[standards-jig] JIDs (JEP-0029)

Dave dave at dave.tj
Tue Apr 30 16:31:38 UTC 2002


Reply inline:

 - Dave

Craig wrote:
> 
> Dave wrote:
> > <snip>
>  > 256 or so characters (not bytes - it's silly to
> > penalize international users just so devs don't have to allocate 5x as
> > much storage for resources 
> 
> You and Temas have both brought this up so it is clear that some 
> clarification for why I chose bytes is in order.  Once we specify 
> encoding (UTF-8), then we can map characters to bytes.  The XML parser 
> is good at doing this for us.  Let's not duplicate that work in the jid 
> parsing routine which for any server implementation to be remotely 
> scalable must be fast.  By specifying a lower bound on _characters_, you 
> are forcing all implementers to interpret the encoding, which is silly.
I'm not asking implementors to interpret the encoding within their code.

> 
> I'll tell you how I came up with 256 bytes.  I started with how many han 
> ideographs (our worst-case encoding) is reasonable for a username and 
> resource.  64 characters is more than enough since so much more 
> information can be encoded in those characters than in US ASCII.  Okay, 
> so 64 han ideographs translates to 256 bytes in a UTF-8 encoding. 
> That's how I arrived at that byte number -- by asking what should be the 
> minimum number of characters allowed and accomodating that number. 
> (Incidently, at least as of 1.2, and probably currently (haven't looked 
> for a while), the lower bound on the number of characters allowed in the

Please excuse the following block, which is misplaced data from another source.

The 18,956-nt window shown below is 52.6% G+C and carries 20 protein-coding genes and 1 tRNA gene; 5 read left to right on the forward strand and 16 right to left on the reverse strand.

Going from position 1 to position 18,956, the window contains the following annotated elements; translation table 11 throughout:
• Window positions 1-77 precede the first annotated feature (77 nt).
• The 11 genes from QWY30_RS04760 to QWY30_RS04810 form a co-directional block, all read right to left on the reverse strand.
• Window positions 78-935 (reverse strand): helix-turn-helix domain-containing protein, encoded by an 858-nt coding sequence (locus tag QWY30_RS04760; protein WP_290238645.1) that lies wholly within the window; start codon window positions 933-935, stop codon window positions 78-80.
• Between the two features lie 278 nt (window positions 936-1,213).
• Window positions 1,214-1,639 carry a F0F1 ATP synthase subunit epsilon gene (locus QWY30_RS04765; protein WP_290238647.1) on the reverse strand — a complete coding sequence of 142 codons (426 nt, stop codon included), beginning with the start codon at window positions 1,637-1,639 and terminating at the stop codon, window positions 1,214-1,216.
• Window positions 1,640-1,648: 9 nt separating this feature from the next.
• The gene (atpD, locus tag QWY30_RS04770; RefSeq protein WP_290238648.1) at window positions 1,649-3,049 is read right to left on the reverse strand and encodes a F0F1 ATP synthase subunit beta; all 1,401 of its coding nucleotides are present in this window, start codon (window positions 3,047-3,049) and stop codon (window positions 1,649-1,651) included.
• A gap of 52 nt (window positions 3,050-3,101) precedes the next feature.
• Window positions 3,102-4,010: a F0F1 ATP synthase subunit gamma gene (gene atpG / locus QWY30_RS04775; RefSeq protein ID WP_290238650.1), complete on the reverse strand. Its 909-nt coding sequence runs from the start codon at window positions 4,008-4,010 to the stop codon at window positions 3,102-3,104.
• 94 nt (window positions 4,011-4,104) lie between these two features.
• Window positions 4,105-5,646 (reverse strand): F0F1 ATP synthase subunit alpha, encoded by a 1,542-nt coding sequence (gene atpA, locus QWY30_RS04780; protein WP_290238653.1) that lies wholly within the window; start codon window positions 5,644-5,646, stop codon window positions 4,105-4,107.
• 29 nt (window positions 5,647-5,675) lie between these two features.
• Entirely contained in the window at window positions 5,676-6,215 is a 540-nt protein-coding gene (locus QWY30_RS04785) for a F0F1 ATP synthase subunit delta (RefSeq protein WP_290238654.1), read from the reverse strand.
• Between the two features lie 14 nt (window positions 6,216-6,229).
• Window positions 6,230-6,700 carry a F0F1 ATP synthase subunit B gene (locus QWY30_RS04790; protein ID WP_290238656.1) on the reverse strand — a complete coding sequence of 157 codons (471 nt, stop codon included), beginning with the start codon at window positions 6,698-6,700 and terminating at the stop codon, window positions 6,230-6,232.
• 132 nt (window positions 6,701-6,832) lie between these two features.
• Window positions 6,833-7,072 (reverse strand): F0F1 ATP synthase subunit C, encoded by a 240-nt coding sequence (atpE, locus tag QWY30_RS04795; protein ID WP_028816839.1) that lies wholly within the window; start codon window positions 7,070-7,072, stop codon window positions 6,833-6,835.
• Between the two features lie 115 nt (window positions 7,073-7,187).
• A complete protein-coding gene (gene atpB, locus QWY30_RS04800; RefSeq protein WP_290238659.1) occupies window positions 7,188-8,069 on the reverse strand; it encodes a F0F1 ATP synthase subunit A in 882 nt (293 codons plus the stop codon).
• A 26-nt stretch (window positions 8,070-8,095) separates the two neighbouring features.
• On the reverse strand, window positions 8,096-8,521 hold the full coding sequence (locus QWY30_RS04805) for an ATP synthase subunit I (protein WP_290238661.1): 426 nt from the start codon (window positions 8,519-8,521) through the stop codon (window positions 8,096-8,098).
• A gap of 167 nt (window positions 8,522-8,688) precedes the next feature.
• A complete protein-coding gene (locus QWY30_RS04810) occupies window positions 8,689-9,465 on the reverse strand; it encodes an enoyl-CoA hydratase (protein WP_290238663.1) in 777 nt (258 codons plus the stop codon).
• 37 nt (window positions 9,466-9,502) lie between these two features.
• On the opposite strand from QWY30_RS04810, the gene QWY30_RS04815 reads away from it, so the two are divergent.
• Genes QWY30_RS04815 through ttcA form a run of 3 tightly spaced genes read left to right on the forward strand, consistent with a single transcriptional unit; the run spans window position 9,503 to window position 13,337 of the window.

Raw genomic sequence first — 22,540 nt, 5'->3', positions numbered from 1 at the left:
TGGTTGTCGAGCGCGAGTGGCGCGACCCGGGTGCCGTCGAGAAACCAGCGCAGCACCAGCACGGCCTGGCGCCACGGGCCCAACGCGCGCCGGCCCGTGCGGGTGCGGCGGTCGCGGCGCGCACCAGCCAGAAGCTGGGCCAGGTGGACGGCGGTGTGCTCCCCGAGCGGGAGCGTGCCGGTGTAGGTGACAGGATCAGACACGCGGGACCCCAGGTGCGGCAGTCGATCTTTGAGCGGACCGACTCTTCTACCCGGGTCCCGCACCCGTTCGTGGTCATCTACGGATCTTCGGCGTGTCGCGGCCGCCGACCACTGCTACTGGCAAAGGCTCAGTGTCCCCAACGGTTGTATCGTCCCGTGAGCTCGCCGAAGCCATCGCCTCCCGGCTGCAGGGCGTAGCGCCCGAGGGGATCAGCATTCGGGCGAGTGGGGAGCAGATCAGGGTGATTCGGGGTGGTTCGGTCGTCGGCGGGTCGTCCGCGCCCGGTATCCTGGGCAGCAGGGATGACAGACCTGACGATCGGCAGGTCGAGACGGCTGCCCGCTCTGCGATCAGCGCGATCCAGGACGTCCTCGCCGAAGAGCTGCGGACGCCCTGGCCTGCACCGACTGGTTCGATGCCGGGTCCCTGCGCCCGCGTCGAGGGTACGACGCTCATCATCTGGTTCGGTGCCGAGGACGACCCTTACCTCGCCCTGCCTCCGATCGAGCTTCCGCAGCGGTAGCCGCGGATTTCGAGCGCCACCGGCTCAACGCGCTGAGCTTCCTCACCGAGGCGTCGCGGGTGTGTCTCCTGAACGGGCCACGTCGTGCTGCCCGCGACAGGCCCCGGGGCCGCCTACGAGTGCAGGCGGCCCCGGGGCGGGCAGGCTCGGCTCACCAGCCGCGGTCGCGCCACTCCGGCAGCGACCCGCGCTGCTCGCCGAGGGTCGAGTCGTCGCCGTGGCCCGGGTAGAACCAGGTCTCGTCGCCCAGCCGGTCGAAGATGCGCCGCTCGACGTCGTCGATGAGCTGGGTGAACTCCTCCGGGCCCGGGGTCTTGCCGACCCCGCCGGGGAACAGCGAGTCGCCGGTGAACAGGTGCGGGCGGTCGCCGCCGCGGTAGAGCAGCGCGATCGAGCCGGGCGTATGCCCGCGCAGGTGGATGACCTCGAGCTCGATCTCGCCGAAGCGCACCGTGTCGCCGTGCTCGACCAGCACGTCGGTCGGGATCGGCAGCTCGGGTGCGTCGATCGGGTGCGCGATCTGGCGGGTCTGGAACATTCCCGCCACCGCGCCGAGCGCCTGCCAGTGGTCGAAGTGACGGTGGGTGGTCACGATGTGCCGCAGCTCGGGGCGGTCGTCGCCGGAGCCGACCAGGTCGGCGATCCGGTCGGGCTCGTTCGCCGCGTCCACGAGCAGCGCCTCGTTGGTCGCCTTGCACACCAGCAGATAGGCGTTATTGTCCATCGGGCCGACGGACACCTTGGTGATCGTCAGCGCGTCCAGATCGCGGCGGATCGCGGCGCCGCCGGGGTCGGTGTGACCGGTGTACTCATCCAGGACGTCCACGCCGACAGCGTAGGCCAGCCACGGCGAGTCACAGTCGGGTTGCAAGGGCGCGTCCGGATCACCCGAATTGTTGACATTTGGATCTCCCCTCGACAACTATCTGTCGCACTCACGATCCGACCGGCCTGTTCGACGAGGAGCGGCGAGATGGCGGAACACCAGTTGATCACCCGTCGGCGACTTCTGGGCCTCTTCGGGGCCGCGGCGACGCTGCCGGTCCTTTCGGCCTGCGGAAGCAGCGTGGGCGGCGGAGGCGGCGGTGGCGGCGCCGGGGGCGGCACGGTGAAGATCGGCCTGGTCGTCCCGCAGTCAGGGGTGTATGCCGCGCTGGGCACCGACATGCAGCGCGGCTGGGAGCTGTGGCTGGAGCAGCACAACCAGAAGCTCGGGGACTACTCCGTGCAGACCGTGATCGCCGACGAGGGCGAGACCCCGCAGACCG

> open source server for a username was 8 since it validates the first 64 
> _bytes_ without regard to UTF-8 translation before truncating.)
Incidentally, my 1.4.1 server has me as dave at dave.tj ... only 4
characters.  This has nothing to do with your argument, though, so I
won't dwell on it ;-)

> 
> So, by saying that we should specify in terms of characters, not bytes, 
> you and Temas are asking for the following additional behavior.  You are 
> requiring all jid parsing to translate UTF-8 encoding into character 
> representation so that you can _punish_ ASCII users -- effectively 
> hurting performance solely to further limit latin speaking users.  Wrong.
Nope, I'm simply asking us to specify the limit in characters rather
than bytes, and then have implementors set aside enough space for
a worst-case scenario (5*number_of_chars).  They don't have to do
any translation anyway.  However, users can deal with familiar terms
(characters), rather than being forced to encode their resources in
order to figure out whether they're legal.

The same rationale lies behind my proposal for C compiler-style
behavior, so users can do anything they want with resources, but only
the first X characters are guaranteed to be significant.  The only
really annoying clash between my two proposals occurs when two servers
implement different-length buffers for resource names, and a client
connected to the server with the shorter buffer tries to reply to a
client behind the server with the larger buffer: the server with the
longer buffer will notice that the truncated-by-short-buffered-server
resource differs within the first buffer-length bytes from the
truncated-by-long-buffered-server resource (for the same reason that
dave at dave.tj/home and dave at dave.tj/homemade-client differ), and that'll
kinda screw up some stuff, since the reply will probably end up being
treated as if it were sent to a nonexistant resource.

You must agree anyway that telling users to count the bytes required by a
resource name they choose isn't exactly "nice," forcing them to manually
encode their chosen resource name to make sure it's not too long ... so
if somebody can find a simple way to make the standard dictate in terms
of characters without requiring implementations to utf-unencode resources,
I'd definitely vote for that.  Sadly, though, we may be out of luck :-(

> 
> --C
> 
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